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Xinjiang Seeks New Silk Road in Air

A tourism boom is reviving the faded splendor of the ancient Silk Road, said Xinjiang Uygur Autonomous Region tourism official Chi Chongqing in the capital city of Urumqi on Saturday.

Some 275,400 visitors traveled to Xinjiang from abroad in 2002, and the region earned US$99.4 million. The figures stand in sharp contrast to those of 1978: a mere 88 visitors and earnings totaling US$46,000.

Occupying one-sixth of China's land area, Xinjiang was once a vital connection between East and West and a hub of the Silk Road trade route linking China and Europe. However, when the economic center of China moved to the southeast after the Tang dynasty (618–907), the region became desolate.

But with a wealth of travel and tourism resources, industry revenue growth has now outstripped that of GDP. Tourism is creating plentiful job opportunities for minority groups, with the total number of employees now reaching 100,000.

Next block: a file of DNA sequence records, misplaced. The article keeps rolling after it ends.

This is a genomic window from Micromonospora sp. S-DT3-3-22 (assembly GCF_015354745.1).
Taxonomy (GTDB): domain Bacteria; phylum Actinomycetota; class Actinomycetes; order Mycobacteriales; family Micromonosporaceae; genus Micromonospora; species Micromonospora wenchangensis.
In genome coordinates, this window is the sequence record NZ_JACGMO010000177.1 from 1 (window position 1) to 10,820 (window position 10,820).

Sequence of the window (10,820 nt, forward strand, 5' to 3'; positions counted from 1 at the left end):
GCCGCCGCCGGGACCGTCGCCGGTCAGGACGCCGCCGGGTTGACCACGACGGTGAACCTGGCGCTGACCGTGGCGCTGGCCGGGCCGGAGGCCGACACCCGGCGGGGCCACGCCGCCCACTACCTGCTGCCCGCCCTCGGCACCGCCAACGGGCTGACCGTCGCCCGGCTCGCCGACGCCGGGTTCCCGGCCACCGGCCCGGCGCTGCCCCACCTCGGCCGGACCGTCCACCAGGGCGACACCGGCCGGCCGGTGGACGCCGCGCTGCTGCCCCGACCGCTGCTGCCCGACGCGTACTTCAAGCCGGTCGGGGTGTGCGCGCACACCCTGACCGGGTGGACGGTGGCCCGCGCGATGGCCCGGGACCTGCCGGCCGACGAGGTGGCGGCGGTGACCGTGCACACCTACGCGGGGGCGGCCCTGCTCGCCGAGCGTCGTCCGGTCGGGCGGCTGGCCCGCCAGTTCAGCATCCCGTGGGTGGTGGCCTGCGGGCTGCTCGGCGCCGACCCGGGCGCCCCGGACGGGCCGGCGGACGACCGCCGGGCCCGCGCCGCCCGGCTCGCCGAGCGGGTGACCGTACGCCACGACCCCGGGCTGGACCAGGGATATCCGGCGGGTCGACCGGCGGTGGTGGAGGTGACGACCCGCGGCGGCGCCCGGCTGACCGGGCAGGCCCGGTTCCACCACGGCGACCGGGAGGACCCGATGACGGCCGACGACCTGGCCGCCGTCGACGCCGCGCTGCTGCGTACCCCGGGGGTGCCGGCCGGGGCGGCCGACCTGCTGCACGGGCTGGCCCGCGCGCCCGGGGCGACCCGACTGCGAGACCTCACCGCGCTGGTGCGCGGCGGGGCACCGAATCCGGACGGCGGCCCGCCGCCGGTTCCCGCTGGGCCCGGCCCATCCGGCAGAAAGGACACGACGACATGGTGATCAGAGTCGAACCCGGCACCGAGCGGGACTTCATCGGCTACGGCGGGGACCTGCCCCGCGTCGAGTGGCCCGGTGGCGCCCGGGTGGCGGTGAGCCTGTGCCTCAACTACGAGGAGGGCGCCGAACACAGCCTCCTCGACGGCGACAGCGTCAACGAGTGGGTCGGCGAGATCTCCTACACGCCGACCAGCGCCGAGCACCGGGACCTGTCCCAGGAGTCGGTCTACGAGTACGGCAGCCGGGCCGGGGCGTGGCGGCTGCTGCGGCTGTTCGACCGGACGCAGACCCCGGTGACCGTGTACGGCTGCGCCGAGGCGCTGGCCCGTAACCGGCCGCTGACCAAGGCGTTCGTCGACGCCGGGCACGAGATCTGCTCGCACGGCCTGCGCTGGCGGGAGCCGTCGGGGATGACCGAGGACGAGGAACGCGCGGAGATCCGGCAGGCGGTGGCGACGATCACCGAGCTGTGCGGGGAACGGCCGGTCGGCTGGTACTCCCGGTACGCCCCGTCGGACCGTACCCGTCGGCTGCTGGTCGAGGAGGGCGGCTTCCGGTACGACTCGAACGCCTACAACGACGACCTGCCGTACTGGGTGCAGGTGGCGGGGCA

Chi said that it is hoped that Xinjiang will once again be a transport hub to the west, but this time an air route hub. It is envisioned as a connection center for Chinese travelers visiting neighboring Central Asian nations, for East and Southeast Asian flights westbound to Europe and for eastbound Central Asian flights.

(Xinhua News Agency July 26, 2004)

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